I have attached some images showing the more rounded profile of the Pirellis vs Firestones, as well as the safety ridges and valve recesses for tubeless tyres on the reproduction wheels vs a standard Cromodora wheel.  Some of this has been touched on in much earlier threads, but I think the images will help.

Glyn

PS  For interest, I weighed both wheels.  The Cromodora (Mg-Al) wheel is 4.7kg and the Reproduction (Al) is 6.8kg - a bigger difference than I expected.


Title: Re: Fulvia tyres
Post by: Nick2022 on 26 November, 2023, 02:45:51 PM
thanks Glyn, all very useful. TBH my wheels are reproduction items so the safety ridge isn't a big issue but I like the look of those Michelins. 175/70 is probably the max I'd go to now. Yup, the rear sits a bit high and I might look into it but that was always part of the characterful stance of a Fulvia coupe to me!


Title: Re: Fulvia tyres
Post by: GlynW on 26 November, 2023, 06:19:47 PM
thanks Glyn, all very useful. TBH my wheels are reproduction items so the safety ridge isn't a big issue but I like the look of those Michelins. 175/70 is probably the max I'd go to now. Yup, the rear sits a bit high and I might look into it but that was always part of the characterful stance of a Fulvia coupe to me!

This is a picture of my car with the Firestone 175/80 tyres.  The springs have been replaced with NOS items and the suspension was set during a restoration between 2018 and 2021.  The stance is pretty much the way it has been since I bought the car in 1986, but if you like the look of yours and it drives well, there should be no rush to change it.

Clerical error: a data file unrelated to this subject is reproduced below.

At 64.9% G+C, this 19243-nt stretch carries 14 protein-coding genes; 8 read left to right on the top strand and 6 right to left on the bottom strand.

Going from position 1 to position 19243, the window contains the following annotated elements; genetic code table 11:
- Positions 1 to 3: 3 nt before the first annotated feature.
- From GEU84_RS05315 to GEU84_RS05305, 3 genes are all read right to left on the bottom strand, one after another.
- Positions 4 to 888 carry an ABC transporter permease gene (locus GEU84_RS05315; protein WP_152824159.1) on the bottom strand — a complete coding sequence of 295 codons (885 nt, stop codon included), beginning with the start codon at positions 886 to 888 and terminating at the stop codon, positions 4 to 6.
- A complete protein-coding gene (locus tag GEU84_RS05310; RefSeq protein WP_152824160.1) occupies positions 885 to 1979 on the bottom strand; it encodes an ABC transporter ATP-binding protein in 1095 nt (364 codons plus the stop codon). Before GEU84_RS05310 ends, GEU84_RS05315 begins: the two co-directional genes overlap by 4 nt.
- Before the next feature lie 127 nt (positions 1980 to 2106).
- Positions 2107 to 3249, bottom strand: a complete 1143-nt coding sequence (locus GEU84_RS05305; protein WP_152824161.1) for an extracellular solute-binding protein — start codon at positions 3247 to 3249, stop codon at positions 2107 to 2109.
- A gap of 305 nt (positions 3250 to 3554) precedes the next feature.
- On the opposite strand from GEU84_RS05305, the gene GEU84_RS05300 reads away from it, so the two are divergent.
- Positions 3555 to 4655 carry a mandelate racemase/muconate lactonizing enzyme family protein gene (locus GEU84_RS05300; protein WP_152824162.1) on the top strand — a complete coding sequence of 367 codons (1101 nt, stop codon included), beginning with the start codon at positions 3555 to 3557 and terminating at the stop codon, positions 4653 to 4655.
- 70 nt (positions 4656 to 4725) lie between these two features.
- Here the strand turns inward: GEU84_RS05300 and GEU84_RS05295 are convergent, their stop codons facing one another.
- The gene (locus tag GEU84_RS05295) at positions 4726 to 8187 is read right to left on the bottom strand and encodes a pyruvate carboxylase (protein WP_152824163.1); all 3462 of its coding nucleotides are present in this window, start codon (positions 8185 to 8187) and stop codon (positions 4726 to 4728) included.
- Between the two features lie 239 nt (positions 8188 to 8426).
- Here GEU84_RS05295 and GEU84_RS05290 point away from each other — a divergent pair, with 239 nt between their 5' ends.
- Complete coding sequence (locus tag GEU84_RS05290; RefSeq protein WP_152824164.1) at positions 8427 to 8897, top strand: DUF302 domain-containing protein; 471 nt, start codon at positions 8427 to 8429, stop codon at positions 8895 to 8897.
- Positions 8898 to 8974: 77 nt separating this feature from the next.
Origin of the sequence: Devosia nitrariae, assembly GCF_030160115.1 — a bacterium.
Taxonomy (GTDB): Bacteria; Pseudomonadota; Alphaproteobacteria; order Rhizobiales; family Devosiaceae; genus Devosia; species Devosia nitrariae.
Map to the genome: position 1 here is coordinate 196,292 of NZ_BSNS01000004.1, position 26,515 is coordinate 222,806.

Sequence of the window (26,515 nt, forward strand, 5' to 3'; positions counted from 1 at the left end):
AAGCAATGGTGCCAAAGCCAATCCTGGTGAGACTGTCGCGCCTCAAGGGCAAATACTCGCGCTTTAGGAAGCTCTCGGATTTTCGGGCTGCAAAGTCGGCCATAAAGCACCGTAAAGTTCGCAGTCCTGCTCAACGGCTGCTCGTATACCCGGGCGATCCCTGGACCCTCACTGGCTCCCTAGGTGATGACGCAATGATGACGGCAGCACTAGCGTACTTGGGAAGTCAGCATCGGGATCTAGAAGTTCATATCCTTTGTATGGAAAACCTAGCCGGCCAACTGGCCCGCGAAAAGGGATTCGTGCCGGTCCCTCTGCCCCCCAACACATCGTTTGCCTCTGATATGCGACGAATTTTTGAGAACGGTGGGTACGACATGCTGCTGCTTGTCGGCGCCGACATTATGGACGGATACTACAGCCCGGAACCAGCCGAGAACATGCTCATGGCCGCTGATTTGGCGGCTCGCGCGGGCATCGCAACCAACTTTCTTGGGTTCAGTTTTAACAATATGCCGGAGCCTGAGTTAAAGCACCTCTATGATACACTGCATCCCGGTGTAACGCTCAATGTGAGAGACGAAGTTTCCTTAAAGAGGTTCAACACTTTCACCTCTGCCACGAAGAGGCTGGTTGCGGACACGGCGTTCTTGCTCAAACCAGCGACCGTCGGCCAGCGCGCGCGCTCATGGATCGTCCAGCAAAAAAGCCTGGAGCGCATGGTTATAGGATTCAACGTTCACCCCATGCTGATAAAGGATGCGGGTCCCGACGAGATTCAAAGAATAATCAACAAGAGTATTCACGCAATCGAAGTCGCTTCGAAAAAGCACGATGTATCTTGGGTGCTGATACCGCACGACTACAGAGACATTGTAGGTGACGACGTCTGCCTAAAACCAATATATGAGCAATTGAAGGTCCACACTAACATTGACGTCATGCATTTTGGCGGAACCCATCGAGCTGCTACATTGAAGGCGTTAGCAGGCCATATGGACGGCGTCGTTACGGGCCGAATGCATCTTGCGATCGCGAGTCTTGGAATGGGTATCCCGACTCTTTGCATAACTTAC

Title: Re: Fulvia tyres
Post by: JollyClubUK on 27 November, 2023, 07:47:11 AM
Looks great Glyn sits perfectly on the tarmac.


Title: Re: Fulvia tyres
Post by: Wangler on 27 November, 2023, 11:27:11 AM

Nick - if you're feeling like treating yourself to an expensive Christmas present:

https://ricambilanciafulvia.it/en/product/lowered-rear-leaf-springs-fulvia-corsa-available-soon/


Title: Re: Fulvia tyres
Post by: Nick2022 on 28 November, 2023, 11:37:40 PM
Hmmm......tempted


Title: Re: Fulvia tyres
Post by: andyps on 29 November, 2023, 01:39:56 PM
Hi Nick,

This is very timely since I am in the middle of replacing my S2 1600HF tyres and also deciding on the future of my wheels (Cromodora 14x6J).

The Owners handbook specifies Michelin XAS 175 14.  Their profile is not explicitly given, but in its absence you can assume that is 80%.  I have been using a 175/80 Firestone tyre, but the Michelin XASs are now available from Longstone Tyres (Wangler has provided a link) and I have just bought a set. Putting them alongside the Firestones is interesting - the XASs have an asymmetric tread pattern (the outer and inner faces are marked) and a rounded shoulder - the Firestones are quite square in comparison.  My Firestones are also over 20 years old (with surprisingly little wear, so they must be a very hard compound), and I am hoping the new tyre will make the steering a bit lighter at low speeds on grippy surfaces.



There is a really interesting interview with Dougal from Longstone Tyres on the latest episode of The Intercooler podcast where he talks about why period correct tyres suit classic cars so well. Link to the podcast here - https://www.the-intercooler.com/library/podcasts/all-podcast/


Title: Re: Fulvia tyres
Post by: GlynW on 29 November, 2023, 08:10:46 PM
There is a really interesting interview with Dougal from Longstone Tyres on the latest episode of The Intercooler podcast where he talks about why period correct tyres suit classic cars so well. Link to the podcast here - https://www.the-intercooler.com/library/podcasts/all-podcast/
Thanks, Andy.  The tubed/tubeless question has also been addressed by Dougal from Longstone Tyres on You Tube: https://www.youtube.com/watch?v=kWJ-tWP3iU0.  This link was originally posted by Beckerman67 in a Fulvia Forum thread in April 2023, but it is worth adding here, just for completeness.


Title: Re: Fulvia tyres
Post by: waterman42 on 30 November, 2023, 01:33:23 PM

Nick - if you're feeling like treating yourself to an expensive Christmas present: